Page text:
The Institute for Social and Economic Research and Policy is now open.  Our office hours are from: 9:00am - 5:00pm, Monday - Friday. Please refer to the COVID-19 Resource Guide for all matters related to the return to campus.  All visitors and vendors must fill out the Columbia University Health Screening Form.  We look forward to seeing you on campus.

Student Submissions

This information is for doctoral students interested in applying for grants that will be administered by ISERP.


Once you have identified a funding opportunity, the first step is to recruit a faculty principal investigator. Columbia policy does not allow graduate students to be sole PI on grants. The faculty member must be appointed at Columbia as a full-time tenure-track professor.

Step two is to set up a meeting with ISERP to discuss the requirements and the submission process. ISERP will work with you to develop your budget.

Step three is to make sure you have any registrations required, such as NSF Fastlane or NIH eRA Commons.

Step four - make sure your conflict of interest disclosure is updated in RASCAL

Step five is to write the proposal and assemble any other documents required, such as CVs, letters, etc.

Step six - approvals. ISERP will prepare the RASCAL Proposal Tracker for internal approval. (If an IRB protocol is required, this is the responsibility of the student and the PI).


NSF Information

Due to the large volume of NSF Dissertation Improvement Grant proposals we submit, ISERP has assembled this list of FAQs specifically for these opportunities.

Q. How long is the proposal narrative?

A. Most NSF dissertation grant proposals are capped at 10 pages, but some allow up to 15. Read the solicitation carefully.

Q. What is a biosketch?

A. It is a short CV. ISERP will provide a template with the NSF's requirements and limits.

Q. How do I choose a start and end date?

A. It generally takes the NSF at least six months to review proposals, so don't plan to receive notification sooner than that. Dissertation grants are generally one year in length, but some solicitations allow for two years. You should request a start date on the first date of the month in which you plan to begin.

Q. What is IRB and must I have IRB approval at the time of submission?

A. The Institutional Review Board monitors research involving human subjects. NSF does not require you to have IRB approval at the time of submission, but your project must be approved or deemed exempt in order for you to begin research. If NSF recommends your project for funding, the Program Officer will request IRB approval for any human subjects research.

Q. What is the statement called "Results from Prior NSF Support"?

A. Most NSF dissertation grants do not require this portion, but read the instructions carefully. In cases where it is required, your faculty PI can provide this information. The GRFP is considered prior NSF support.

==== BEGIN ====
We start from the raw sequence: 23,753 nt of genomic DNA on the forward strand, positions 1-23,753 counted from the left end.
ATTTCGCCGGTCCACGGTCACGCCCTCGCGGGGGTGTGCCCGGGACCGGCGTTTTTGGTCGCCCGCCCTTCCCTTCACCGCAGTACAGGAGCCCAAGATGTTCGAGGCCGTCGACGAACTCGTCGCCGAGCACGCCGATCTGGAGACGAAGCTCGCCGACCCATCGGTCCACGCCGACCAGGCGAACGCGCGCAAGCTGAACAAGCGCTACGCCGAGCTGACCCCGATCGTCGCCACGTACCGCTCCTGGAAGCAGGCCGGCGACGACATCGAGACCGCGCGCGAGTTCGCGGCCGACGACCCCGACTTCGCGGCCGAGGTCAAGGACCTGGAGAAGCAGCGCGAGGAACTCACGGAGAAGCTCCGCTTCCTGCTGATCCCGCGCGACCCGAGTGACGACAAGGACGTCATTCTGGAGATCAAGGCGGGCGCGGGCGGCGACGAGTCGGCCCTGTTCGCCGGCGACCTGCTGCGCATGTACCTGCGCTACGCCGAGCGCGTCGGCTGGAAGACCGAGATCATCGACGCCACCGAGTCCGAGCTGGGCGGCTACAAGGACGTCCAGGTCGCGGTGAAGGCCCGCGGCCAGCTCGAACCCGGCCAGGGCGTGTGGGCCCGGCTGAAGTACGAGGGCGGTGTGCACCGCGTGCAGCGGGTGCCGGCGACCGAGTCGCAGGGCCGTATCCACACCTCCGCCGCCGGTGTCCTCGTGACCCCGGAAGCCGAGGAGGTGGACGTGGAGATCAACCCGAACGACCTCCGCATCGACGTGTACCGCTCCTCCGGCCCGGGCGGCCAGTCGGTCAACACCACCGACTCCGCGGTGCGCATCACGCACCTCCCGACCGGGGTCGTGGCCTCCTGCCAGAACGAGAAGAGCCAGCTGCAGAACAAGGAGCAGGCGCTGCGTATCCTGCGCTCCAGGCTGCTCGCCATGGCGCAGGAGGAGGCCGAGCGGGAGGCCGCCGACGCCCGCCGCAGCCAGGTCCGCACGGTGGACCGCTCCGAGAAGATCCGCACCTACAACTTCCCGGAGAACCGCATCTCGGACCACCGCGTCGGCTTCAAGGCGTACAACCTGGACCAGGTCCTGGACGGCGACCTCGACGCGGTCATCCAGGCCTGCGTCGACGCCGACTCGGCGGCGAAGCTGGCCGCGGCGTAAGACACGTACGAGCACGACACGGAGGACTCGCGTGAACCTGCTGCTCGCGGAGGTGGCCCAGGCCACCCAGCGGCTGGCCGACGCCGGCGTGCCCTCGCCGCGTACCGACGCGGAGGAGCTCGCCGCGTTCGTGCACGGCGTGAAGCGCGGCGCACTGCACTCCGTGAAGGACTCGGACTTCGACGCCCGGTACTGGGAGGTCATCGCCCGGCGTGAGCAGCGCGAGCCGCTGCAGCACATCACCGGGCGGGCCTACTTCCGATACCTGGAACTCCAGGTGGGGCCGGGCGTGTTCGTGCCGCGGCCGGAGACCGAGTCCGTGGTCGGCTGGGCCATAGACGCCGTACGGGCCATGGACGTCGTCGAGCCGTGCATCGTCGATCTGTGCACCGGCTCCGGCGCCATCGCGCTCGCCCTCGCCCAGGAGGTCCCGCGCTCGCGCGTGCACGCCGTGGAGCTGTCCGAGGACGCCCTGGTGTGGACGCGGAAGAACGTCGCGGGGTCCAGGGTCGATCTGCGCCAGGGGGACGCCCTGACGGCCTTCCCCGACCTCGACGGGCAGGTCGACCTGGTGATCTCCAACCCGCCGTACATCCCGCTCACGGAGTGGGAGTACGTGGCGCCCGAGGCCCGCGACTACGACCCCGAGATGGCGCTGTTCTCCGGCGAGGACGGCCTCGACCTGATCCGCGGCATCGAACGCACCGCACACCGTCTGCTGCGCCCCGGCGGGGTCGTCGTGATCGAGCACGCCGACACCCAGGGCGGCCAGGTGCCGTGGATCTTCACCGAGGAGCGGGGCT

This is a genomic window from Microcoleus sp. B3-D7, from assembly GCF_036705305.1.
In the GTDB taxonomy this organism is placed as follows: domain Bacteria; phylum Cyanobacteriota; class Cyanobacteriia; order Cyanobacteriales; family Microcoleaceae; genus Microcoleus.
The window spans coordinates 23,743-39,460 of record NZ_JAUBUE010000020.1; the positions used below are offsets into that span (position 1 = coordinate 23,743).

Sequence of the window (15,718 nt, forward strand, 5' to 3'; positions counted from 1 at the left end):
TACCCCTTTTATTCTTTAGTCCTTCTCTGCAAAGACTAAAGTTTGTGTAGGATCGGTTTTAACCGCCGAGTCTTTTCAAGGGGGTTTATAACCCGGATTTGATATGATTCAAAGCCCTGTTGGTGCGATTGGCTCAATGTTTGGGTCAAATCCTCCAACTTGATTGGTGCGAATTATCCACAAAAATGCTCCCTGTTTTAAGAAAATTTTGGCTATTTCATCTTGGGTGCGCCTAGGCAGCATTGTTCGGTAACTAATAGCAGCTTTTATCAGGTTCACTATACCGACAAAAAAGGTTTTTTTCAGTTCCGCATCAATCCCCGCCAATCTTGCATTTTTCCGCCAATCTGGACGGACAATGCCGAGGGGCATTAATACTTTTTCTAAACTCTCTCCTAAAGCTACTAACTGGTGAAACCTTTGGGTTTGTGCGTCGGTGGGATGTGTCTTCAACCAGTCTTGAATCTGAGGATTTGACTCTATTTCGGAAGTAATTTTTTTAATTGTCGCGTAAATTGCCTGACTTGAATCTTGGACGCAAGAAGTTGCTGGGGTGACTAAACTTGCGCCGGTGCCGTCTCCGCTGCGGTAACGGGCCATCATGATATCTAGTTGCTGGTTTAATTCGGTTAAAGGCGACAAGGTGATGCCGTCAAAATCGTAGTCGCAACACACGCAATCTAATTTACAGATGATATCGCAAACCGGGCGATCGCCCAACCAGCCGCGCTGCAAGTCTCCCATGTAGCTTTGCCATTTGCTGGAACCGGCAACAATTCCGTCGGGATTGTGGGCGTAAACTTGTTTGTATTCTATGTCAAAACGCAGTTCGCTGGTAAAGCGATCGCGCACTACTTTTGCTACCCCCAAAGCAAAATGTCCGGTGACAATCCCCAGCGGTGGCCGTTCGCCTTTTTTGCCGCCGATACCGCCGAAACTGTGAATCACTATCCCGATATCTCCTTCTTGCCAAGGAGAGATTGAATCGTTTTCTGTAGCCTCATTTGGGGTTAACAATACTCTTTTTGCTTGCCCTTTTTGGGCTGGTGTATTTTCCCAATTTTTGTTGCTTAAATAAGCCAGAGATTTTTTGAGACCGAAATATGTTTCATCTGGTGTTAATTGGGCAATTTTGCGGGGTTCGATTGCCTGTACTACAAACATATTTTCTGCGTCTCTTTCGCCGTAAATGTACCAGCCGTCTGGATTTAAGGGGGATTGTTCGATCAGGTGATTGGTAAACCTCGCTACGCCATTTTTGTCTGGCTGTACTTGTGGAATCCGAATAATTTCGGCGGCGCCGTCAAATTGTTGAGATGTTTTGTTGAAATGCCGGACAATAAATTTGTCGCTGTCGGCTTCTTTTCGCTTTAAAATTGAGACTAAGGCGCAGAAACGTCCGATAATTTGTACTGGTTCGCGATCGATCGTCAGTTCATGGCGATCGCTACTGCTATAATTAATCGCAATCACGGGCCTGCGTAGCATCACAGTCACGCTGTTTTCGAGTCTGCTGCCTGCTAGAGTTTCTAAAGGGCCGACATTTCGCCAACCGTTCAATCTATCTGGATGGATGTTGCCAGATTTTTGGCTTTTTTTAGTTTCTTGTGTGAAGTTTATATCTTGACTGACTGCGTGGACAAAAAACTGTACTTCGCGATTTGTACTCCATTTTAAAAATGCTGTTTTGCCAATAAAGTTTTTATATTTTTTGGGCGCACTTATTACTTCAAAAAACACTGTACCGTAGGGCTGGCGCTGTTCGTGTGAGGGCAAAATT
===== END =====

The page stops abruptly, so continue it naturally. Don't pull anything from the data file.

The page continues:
Q. Do I need a recommendation letter?

A. Most NSF dissertation grants require a form letter, but not a traditional reference. NSF will provide the template in the solicitation if applicable.

Q. Must I be a US citizen or permanent resident to apply for an NSF grant?

A. Some students confuse these grants with the GRFP, or Graduate Research Fellowship Program. What we are talking about here are dissertation improvement grants, and they are awarded to the university for the researchers to do a specific project outlined in the proposal. For the dissertation improvement grants, there are no citizenship requirements, it's only required that the faculty PI and the student Co-PI be affiliated with a US institution.

Q. How much money may I request?

A. This varies widely depending on the discipline and the nature of your research. Read the solicitation carefully to see your limit. Additionally, Columbia will charge indirect costs (overhead) on the award. ISERP will ensure that the overhead charges are budgeted correctly, subject to SPA approval.

Q. May I have an NSF award simultaneously with another grant or fellowship?

A. It depends. The NSF does not prohibit this, but other sponsors do. Always read the guidelines and conditions for all awards, and ask if you're not sure. Overlapping costs are prohibited, so in any situation where the same costs are included in multiple proposals that are subsequently awarded, rebudgeting will be required.

Q. What are the odds of my proposal being funded?

A. It's hard to say. The NSF does receive many more proposals than it is able to fund. The application pool and the reviewers change every round. Additionally, NSF's own budget changes from year to year. Some offices within NSF have bigger budgets than others. Unfortnately many worthy proposals do not receive funding.


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